From Land O’ Lakers: For most of the first three quarters of Game 3 at Ford Center, the Lakers were able to keep the Oklahoma City Thunder at arms length. L.A. started strong, scoring the game’s first 10 points, and were up 15-3 three-and-a-half minutes in. The Thunder scratched and clawed their way back- Would you expect anything else? but whenever it seemed OKC would bust through, the Lakers pushed back. In the second quarter, it was Kobe Bryant hitting a series of three-pointers. In the third, he knocked down a couple more jumpers while Pau Gasol exerted influence.
From the Daily Dime: These are the moments we wait for in sports, why we wade through protracted contract negotiations and lockout talk and super-long television timeouts. All of a sudden none of that matters and the only thing filling your field of vision is Russell Westbrook soaring for a dunk over Lamar Odom, followed by an otherworldly noise filling your ears. “That was the loudest I’ve ever heard a crowd,” the Thunder’s James Harden said. The decibel levels got jacked up even higher when Harden hit a 3-pointer, then Kevin Durant followed that with another 3 and the Oklahoma City Thunder, after playing from behind all night, had finally tied the score against the Lakers.
From The Los Angeles Times Lakers Blog: The roaring crowd stood on their feet Thursday at Ford Center, and all eyes locked in on Lakers guard Kobe Bryant and Oklahoma City forward Kevin Durant squaring off at the top of the key. The Thunder had just been nearly six minutes removed from taking the lead for the first time all night, but the following sequence in the fourth quarter provided even more of a trickling affect. Bryant drove left, dribbled behind his back and slashed right toward the free-throw line. Durant slid back, Bryant dribbled the ball between his legs and drove left since Durant gave him space. After cutting past the left elbow, Bryant pulled up for a jumper outside of the paint, but Durant swatted the ball away, raising the crowd’s decibel level to deafening proportions.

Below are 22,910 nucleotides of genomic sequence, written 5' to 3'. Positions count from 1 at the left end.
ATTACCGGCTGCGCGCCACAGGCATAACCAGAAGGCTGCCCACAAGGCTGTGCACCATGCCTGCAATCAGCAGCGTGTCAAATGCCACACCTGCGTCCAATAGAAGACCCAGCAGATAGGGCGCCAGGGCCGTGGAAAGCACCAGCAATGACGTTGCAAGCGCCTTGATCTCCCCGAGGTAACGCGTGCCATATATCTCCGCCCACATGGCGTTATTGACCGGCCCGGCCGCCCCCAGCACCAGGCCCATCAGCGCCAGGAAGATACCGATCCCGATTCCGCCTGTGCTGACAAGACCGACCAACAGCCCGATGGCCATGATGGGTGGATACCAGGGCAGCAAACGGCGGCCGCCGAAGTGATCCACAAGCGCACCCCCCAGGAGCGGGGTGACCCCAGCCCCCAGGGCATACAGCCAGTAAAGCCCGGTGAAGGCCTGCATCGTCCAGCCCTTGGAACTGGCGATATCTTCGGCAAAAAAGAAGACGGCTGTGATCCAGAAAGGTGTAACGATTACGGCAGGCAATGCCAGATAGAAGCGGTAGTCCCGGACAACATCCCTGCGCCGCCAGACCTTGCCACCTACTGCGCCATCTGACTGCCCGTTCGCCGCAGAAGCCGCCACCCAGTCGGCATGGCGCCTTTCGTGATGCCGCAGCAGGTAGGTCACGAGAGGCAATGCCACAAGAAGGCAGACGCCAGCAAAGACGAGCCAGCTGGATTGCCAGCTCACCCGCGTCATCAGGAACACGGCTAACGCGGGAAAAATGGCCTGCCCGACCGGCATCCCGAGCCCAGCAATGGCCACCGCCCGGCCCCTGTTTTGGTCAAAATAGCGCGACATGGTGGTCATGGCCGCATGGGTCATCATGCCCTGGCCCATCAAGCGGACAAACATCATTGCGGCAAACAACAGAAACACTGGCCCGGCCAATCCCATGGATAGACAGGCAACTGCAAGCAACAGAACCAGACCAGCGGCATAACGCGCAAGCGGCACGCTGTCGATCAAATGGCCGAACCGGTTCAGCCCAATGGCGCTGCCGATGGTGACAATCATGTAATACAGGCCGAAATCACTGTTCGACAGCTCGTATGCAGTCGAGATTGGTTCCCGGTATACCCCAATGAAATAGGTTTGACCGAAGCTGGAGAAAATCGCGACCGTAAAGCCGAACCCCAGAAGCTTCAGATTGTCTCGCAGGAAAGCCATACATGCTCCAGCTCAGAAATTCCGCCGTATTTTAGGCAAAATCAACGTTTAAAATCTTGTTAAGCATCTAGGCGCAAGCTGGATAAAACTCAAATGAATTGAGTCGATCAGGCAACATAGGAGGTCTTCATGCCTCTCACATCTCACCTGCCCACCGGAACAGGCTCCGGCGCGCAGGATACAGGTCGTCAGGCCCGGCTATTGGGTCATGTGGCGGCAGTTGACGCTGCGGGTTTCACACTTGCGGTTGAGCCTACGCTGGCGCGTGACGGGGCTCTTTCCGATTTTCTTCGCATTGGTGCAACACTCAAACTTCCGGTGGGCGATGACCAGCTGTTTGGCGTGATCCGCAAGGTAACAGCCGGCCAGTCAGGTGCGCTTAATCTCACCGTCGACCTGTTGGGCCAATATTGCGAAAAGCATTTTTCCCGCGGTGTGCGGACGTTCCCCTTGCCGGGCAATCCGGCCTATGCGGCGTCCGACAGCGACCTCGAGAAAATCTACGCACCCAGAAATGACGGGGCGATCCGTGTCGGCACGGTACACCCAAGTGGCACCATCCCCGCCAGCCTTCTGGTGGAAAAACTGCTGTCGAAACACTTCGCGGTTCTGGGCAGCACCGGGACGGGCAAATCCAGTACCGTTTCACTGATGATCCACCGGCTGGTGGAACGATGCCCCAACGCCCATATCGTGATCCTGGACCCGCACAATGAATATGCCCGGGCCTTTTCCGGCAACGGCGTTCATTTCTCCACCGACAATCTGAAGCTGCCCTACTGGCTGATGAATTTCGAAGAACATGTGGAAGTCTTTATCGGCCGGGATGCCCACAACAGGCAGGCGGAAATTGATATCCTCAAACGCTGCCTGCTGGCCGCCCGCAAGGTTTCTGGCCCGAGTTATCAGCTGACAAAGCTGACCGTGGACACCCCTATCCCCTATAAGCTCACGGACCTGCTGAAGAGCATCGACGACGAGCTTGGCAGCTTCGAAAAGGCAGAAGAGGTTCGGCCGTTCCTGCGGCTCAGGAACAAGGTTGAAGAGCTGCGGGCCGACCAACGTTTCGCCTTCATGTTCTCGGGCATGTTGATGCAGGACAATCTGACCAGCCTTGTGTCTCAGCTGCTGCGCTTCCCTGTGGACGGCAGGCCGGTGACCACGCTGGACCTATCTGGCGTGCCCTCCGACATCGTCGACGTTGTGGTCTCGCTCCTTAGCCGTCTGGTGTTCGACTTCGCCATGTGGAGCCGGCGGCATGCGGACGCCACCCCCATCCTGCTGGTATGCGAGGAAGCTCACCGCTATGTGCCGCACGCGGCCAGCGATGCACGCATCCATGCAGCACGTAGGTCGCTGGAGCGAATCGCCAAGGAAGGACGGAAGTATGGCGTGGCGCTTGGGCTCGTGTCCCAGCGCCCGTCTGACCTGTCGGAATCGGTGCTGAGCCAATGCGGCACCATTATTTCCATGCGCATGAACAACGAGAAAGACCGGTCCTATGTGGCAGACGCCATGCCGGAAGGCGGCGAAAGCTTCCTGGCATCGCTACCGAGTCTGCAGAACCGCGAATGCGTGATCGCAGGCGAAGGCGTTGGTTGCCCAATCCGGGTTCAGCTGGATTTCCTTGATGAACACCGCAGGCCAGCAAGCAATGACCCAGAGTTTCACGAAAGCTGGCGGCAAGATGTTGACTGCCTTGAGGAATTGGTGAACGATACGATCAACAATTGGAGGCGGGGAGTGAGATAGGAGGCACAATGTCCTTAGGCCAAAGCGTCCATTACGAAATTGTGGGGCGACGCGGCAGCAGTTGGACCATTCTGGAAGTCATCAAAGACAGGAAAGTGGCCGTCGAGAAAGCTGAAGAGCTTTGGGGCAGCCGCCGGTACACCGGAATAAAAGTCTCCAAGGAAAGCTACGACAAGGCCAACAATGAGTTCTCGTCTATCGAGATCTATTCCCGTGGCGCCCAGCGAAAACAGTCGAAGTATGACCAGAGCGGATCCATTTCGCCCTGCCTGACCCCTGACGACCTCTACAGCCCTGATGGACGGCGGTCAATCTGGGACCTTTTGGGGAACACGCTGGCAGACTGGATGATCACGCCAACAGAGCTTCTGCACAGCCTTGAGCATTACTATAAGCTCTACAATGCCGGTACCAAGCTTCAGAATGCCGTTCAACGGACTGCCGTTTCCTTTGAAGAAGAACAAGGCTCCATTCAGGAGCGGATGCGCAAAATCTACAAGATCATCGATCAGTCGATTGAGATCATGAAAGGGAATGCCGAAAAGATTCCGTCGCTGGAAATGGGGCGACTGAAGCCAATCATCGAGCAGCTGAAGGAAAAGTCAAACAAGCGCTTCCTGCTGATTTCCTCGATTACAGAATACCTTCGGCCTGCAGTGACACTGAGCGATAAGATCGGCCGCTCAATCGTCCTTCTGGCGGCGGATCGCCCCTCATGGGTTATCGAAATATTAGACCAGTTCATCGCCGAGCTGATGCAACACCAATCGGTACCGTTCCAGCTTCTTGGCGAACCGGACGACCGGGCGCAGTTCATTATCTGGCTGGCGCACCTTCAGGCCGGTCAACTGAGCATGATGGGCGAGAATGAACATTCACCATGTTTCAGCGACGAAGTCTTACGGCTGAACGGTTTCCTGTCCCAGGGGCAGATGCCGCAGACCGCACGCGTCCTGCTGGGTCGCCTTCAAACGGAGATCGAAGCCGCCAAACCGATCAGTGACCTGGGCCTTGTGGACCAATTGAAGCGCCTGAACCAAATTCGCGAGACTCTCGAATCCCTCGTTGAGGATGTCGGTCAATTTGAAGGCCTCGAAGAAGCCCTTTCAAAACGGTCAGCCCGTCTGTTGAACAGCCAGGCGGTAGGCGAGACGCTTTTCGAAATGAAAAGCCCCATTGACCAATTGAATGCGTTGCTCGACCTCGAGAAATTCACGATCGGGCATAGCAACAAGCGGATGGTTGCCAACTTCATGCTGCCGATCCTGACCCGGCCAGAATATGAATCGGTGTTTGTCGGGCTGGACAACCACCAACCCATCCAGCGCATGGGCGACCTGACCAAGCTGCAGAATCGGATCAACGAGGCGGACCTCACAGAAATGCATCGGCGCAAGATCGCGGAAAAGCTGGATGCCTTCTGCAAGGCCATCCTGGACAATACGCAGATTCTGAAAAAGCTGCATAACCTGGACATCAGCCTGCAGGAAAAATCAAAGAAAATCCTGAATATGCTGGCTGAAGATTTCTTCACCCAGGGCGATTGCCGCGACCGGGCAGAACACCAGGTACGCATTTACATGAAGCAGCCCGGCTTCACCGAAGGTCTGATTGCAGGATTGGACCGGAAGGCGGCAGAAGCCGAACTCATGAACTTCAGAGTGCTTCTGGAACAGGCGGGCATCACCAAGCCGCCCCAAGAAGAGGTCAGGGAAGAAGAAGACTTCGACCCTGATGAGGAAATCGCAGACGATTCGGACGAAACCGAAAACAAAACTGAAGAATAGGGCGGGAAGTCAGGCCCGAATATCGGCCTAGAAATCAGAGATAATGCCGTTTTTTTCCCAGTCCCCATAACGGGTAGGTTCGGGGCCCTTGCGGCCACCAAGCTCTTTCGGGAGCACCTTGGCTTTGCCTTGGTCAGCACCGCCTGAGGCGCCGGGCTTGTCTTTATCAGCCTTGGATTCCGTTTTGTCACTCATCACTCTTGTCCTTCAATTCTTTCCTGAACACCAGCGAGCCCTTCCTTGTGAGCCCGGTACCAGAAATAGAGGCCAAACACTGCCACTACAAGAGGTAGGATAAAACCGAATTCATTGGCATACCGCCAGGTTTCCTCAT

From the Los Angeles Times: Amid a prairie-rumbling roar, the eternal Lakers debate raged. Good Kobe or bad Kobe? With his team surrounded by the young energy of the Oklahoma City Thunder and the screeching hopes of their newbie fans, would Kobe Bryant’s addiction to the ball and the dramatic lift the Lakers or doom them? Good Kobe or bad Kobe? With the Lakers needing a lift to close out Game 3 and essentially clinch this first-round series Thursday, would his renowned postseason pops save the day, or ruin it?
From the OC Register: Jerry Buss didn’t make the trip to Orlando for the Lakers to win the NBA championship in their final 2009 road playoff game. He did make the trip to Oklahoma City to see them lose their first 2010 road playoff game. If Buss was second-guessing that decision Thursday night from his seat upstairs at the Ford Center, he might’ve also been wondering about that new contract he generously gave Lamar Odom. Odom has been unable to adjust his mentality to being back as a bench player so far in the postseason, but Buss’ investment in Odom was already validated in the regular season by more injuries to Pau Gasol and Andrew Bynum.